For babies born extremely early, new research shows that
four factors -- aside from the baby's gestational age -- may affect their
odds of survival if given intensive care.
The four factors are:
- Sex (survival is better for girls)
- Single birth or multiple birth (survival is better for singletons)
- Mother's treatment with corticosteroids before giving birth to help the baby's
lungs develop (a plus for preemie survival)
- Birth weight (the higher the
So says a new study of more than 4,000 extremely preterm babies born in the
U.S. at 22-25 weeks of gestation.
The study is "exciting," says Donna R. Halloran, MD, MSPH, assistant
professor of pediatrics at St. Louis University, who reviewed the study for
"I think without a doubt it will change the way we counsel
families," says Halloran, who plans to start using the findings right away
in counseling parents of extremely preterm babies.
U.S. preterm births are up 21% since 1990, according to a recent report in
Pediatrics. Most of those preemies are born at 34-36 weeks of gestation,
not at the much younger ages covered in the new study, which appears in The
New England Journal of Medicine.
Extremely Preterm Babies
The researchers -- who included Jon Tyson, MD, MPH, of the University of
Texas Medical School at Houston -- tracked the babies from birth up to 22
At birth, 83% of the babies got
intensive care with mechanical ventilators to help them breathe. That
decision was up to the parents and their doctors, not the researchers, who
simply tracked the babies' progress.
Of the nearly 4,200 babies with follow-up information available 18-22 months
after birth, 61% had died or had profound impairment.
Among babies who got intensive care, survival rates were better for girls,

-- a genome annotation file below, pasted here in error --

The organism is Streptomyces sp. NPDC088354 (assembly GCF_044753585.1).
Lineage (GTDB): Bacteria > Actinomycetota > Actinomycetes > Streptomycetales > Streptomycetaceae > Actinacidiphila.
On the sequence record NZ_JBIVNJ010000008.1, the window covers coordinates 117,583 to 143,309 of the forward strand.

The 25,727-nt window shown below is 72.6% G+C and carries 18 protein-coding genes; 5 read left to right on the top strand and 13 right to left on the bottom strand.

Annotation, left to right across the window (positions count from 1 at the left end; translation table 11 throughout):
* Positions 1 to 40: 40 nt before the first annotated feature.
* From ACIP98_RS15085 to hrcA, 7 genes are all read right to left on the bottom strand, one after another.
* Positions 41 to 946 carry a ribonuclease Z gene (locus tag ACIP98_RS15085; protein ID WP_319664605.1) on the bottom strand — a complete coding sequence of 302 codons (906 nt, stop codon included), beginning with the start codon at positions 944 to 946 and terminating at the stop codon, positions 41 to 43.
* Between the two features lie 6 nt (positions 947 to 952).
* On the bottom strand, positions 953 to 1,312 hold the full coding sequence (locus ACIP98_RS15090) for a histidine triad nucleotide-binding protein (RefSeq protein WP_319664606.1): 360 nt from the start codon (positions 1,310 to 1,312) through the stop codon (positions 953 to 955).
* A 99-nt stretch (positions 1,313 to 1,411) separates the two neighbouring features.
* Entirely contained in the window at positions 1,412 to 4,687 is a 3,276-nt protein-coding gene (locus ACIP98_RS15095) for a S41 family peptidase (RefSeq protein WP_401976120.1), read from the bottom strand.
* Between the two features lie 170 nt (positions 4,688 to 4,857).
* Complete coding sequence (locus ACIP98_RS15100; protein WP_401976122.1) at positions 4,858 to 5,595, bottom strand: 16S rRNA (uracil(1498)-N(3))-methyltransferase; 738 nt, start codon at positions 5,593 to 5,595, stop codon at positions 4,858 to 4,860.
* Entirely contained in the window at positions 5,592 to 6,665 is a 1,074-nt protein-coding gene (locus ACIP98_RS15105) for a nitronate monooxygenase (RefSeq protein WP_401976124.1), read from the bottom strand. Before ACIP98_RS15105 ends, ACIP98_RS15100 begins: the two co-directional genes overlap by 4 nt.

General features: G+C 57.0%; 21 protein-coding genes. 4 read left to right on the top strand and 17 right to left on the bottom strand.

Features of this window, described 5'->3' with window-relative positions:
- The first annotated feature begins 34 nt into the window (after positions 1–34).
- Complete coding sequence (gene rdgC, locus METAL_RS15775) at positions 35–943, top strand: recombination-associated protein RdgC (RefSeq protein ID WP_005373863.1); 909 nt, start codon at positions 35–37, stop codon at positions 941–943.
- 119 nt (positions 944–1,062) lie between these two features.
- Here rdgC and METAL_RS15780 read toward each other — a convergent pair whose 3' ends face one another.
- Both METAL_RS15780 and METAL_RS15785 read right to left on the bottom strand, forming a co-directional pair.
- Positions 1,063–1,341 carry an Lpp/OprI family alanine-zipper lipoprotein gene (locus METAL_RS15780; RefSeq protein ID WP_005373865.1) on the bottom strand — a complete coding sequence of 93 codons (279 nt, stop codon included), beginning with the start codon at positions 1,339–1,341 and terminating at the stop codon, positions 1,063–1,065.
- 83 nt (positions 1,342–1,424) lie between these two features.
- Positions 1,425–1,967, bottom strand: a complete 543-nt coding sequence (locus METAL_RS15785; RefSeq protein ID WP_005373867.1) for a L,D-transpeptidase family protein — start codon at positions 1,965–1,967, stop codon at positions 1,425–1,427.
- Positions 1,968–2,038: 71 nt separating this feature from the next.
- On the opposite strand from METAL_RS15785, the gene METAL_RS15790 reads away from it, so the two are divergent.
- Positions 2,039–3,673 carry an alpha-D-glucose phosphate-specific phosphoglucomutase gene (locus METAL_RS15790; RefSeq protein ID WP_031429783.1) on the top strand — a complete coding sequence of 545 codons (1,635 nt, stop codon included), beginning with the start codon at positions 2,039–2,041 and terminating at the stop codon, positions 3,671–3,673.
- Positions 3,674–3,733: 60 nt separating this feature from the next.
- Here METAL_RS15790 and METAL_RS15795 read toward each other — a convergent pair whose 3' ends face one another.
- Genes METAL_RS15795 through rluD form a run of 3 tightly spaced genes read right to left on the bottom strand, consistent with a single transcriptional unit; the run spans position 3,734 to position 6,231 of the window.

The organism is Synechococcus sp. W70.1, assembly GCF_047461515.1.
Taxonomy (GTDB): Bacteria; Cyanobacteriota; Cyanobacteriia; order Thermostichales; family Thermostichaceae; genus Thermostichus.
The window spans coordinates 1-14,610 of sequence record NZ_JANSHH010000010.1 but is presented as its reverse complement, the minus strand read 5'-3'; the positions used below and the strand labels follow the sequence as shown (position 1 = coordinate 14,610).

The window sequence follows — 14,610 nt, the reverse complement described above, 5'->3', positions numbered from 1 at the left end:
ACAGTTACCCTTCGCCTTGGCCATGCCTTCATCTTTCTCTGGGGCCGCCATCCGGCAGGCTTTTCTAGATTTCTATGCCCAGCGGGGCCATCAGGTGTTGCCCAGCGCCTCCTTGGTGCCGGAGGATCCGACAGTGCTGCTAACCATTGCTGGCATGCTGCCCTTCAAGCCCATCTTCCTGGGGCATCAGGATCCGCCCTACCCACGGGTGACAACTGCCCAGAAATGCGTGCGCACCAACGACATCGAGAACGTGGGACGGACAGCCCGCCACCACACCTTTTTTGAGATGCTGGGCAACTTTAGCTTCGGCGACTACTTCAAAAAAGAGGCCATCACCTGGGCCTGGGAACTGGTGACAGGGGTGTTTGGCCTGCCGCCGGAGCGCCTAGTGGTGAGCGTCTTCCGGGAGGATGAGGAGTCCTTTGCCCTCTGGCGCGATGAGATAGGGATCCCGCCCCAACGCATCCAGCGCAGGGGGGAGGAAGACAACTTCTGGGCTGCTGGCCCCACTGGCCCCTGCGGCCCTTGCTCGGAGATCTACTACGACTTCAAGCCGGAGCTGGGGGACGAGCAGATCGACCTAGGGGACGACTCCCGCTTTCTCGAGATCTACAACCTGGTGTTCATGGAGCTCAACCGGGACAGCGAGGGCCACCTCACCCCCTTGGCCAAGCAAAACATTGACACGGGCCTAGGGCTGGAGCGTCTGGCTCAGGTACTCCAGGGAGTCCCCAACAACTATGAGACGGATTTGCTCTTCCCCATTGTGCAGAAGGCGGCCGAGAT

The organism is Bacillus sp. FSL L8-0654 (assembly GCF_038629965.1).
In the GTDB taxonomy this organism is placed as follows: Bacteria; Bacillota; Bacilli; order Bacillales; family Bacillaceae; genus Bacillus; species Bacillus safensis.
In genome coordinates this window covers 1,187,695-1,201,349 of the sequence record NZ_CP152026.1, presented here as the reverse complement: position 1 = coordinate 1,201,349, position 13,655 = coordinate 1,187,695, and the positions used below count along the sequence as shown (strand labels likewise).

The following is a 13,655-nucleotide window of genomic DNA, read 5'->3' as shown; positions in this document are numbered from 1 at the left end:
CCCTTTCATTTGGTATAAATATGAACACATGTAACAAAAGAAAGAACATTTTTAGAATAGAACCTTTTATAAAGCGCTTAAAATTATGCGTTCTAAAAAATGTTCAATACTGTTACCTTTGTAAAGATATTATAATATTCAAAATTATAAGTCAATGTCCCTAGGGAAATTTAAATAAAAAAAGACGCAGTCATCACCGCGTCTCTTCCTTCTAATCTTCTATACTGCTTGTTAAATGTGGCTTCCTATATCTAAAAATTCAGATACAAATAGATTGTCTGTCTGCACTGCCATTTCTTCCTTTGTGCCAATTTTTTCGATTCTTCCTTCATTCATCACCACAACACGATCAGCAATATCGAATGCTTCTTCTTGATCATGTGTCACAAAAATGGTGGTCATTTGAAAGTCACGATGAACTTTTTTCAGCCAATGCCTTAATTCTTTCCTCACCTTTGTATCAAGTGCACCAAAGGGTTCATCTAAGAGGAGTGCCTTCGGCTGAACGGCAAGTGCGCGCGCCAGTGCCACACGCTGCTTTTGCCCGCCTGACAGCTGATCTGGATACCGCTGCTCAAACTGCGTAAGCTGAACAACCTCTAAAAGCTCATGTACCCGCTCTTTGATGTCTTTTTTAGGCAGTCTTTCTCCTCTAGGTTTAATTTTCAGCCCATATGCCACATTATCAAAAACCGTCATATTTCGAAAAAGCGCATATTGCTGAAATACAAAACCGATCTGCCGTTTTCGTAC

singletons, babies whose mothers had gotten corticosteroid treatment before
giving birth, and babies with higher birth weights.
Considering those factors, along with gestational age, may help parents and
doctors gauge the chance that intensive care will lead to a "favorable
outcome," Tyson's team writes.
Still, those patterns are "no substitute for sound medical judgment"
tailored to each baby , Rosemary Higgins, MD, of
the National Institute of Child Health and Human Development, tells WebMD.
Higgins, who worked with Tyson and other scientists on the study, says it's
not clear why survival rates were better for girls than boys. "There's
probably some biologic difference that we don't understand yet," Higgins
Better Counseling for Parents
What the study really gets at, Halloran says, is what sort of interventions
parents want for their extremely preterm child.
She reels off a list of questions those parents face, sometimes with only
hours to decide before a baby is born way before its due date .
"Should we be intervening? Should we be performing resuscitation on the
baby? Should we be putting them on a ventilator? Should we be taking what are
sometimes very extreme measures to save this baby? What's going to happen to
the baby after that?" asks Halloran, who didn't work on Tyson's study.
"It's such a difficult time" for parents, she says. "What they
want more than anything is information."
"Of course, they want to know what's going to happen to their child. But
I can't tell them that. ... We can't predict the future but we can give
them probabilities. ... Now we can be much more specific and much more
knowledgeable and confident in the counseling that we're providing."
By Miranda Hitti
Reviewed by Louise Chang
©2005-2008 WebMD, LLC. All rights reserved